Yes we at times can and are wrong in what we do, but I think imposing our morals of a more informed society of today, has much bearing on our ancestors and what they felt was right and wrong. we have far more facts as well as better science based on what has happened in the past.

  9. Dawn Avatar

    That is true Save Bears but just to read what we “Euorpeans” have done to this part of the country is sick and I am ashamed by it and have we learn ? That is the question, we have had so many chances to redo what we have done , will we learn ? That is the question . I know it is the year 2010 not 1810 but can we learn and adapt to the wildlife here and not have the cattle industry controlling ! Change how people feel about predetors which is the wolf . How do to that is the question . Have a good one, Later

  10. NW Avatar

    It isn’t only a matter of imposing our morals on our ancestors, too many people impose their morals on other segments of society with different values and experiences. I grew up trapping, but I don’t trap. That’s my personal decision and to paraphrase a great cliche’, “Some of my best friends are trappers.” There are some things that are flat out immoral, and most of them have been outlawed. To insist that all trapping, hunting, and predator control are inherently wrong is, um, wrong.

    Giving mange to wolves doesn’t hold a candle to giving smallpox to Indians. Much of what was done in the past seems so patently evil that you wonder how we can be the same species, the same society, but we are. I used to marvel at the fact that wolf control advocates seemed to be by and large a much more thoughtful and human bunch than wolf control opponents (I’m talking only about biologists here, not politicians or yahoos). Still haven’t figured that one out. I think that the point is that we need to listen to opposing viewpoints and be willing to adjust our thinking, ever so slightly, once in a while.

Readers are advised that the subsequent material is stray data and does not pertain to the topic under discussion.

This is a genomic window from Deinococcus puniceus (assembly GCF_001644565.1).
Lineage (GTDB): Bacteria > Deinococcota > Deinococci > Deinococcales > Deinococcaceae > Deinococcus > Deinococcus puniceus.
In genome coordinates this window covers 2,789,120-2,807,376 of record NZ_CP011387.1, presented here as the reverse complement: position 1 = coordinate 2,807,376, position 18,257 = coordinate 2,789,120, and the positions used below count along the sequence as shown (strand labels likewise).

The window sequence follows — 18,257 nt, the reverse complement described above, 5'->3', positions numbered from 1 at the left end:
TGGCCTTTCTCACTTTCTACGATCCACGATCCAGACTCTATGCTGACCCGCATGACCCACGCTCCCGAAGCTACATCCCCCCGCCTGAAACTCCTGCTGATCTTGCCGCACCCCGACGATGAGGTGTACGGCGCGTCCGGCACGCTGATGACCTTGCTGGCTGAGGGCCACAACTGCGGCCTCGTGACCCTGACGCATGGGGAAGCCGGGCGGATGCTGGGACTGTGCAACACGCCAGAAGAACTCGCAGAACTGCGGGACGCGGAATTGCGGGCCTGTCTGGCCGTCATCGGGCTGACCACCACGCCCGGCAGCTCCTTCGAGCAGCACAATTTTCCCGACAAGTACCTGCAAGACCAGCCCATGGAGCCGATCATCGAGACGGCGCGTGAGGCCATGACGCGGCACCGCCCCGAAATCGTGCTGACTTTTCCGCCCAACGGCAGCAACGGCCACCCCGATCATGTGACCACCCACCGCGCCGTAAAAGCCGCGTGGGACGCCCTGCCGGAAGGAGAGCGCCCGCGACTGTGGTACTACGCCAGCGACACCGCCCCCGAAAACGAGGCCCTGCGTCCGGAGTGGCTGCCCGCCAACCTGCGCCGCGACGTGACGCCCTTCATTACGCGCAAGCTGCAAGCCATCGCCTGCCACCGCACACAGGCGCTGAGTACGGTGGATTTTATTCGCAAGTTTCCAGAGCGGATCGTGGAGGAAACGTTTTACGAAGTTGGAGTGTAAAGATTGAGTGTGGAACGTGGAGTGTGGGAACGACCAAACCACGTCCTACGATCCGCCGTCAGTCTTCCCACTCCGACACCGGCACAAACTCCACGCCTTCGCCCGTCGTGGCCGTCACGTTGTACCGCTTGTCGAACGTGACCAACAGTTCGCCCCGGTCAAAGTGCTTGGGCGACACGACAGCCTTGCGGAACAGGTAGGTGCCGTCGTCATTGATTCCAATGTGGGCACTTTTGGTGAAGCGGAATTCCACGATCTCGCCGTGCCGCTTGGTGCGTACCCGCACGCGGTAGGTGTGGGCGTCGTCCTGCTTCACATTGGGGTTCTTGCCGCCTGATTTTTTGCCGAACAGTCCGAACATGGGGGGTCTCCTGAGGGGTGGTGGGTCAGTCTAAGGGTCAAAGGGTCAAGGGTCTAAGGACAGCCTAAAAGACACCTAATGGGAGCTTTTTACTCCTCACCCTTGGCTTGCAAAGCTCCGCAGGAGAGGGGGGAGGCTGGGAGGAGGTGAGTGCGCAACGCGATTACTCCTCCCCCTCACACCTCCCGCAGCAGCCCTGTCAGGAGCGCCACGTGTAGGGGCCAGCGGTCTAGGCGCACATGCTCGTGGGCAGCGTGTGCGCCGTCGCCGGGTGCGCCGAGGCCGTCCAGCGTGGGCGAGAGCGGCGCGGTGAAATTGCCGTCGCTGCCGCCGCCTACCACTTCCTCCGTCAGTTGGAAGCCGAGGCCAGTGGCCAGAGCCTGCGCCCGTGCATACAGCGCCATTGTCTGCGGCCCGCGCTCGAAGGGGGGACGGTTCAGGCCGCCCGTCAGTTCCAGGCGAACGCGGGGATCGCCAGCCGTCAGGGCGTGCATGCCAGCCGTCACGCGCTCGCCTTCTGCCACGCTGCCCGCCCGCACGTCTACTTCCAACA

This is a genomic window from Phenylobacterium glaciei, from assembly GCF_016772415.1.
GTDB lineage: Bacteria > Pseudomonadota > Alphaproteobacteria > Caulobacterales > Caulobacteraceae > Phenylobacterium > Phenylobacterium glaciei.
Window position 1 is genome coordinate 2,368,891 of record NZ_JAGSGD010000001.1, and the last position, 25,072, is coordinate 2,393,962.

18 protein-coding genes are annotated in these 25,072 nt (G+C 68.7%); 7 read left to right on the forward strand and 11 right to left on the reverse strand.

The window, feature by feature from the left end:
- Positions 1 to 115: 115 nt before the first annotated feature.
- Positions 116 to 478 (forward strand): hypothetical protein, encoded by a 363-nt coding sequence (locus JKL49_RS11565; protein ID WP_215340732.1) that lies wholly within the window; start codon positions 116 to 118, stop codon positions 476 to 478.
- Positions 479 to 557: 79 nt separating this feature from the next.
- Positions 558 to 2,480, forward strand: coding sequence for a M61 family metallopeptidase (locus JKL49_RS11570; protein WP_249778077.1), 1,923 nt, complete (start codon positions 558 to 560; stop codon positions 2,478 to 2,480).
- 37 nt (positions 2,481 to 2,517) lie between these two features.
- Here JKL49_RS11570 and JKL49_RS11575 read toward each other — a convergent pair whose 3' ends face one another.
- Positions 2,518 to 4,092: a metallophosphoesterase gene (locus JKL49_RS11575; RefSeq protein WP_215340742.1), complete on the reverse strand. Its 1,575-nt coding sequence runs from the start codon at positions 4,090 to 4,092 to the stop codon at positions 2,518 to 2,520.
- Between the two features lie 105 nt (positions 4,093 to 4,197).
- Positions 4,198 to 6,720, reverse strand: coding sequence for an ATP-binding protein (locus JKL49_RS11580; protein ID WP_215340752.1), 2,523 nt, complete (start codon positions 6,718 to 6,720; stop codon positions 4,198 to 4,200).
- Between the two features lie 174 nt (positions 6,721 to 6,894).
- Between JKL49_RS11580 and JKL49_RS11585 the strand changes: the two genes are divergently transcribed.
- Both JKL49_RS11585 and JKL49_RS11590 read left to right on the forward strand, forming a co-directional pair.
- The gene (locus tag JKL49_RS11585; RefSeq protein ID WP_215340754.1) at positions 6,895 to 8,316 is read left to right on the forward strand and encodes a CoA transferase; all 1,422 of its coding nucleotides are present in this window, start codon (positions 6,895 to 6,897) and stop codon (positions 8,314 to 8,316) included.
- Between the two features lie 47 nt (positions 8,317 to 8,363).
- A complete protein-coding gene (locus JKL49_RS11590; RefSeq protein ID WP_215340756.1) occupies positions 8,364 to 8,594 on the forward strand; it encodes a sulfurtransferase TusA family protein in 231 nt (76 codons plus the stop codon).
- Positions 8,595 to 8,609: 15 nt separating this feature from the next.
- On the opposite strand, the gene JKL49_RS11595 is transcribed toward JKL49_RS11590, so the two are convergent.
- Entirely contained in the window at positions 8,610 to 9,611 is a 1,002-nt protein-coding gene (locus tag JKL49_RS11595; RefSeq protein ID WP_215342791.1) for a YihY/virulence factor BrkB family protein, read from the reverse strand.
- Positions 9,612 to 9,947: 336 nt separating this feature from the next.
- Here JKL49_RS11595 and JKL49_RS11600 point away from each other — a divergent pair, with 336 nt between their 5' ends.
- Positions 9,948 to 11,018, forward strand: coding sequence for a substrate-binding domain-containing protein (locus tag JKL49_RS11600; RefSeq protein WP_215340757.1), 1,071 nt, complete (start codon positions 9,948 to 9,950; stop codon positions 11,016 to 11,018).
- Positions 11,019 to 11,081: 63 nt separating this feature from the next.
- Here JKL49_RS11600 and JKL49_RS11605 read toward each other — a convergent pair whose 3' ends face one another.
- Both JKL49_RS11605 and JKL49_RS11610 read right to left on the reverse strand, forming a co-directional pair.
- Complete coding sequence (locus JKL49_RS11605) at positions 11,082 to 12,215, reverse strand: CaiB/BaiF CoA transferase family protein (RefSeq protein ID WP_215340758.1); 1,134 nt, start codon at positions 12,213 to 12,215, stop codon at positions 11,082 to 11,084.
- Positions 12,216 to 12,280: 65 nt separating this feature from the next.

11. Save Bears Avatar
    Save Bears


    I believe, despite what is often said on blogs and media articles, we have learn a great amount, and we will continue to learn a great amount, this is a long entrenched belief that wolves are bad, and it is not a unique belief to America, we brought it with us from Europe. Most of the myths that surround wolves and other predators come from the old countries that our ancestors migrated from. But again, I believe we learn and change with every generation, but I know, generational change often times takes to much time for some, we as a species are very impatient..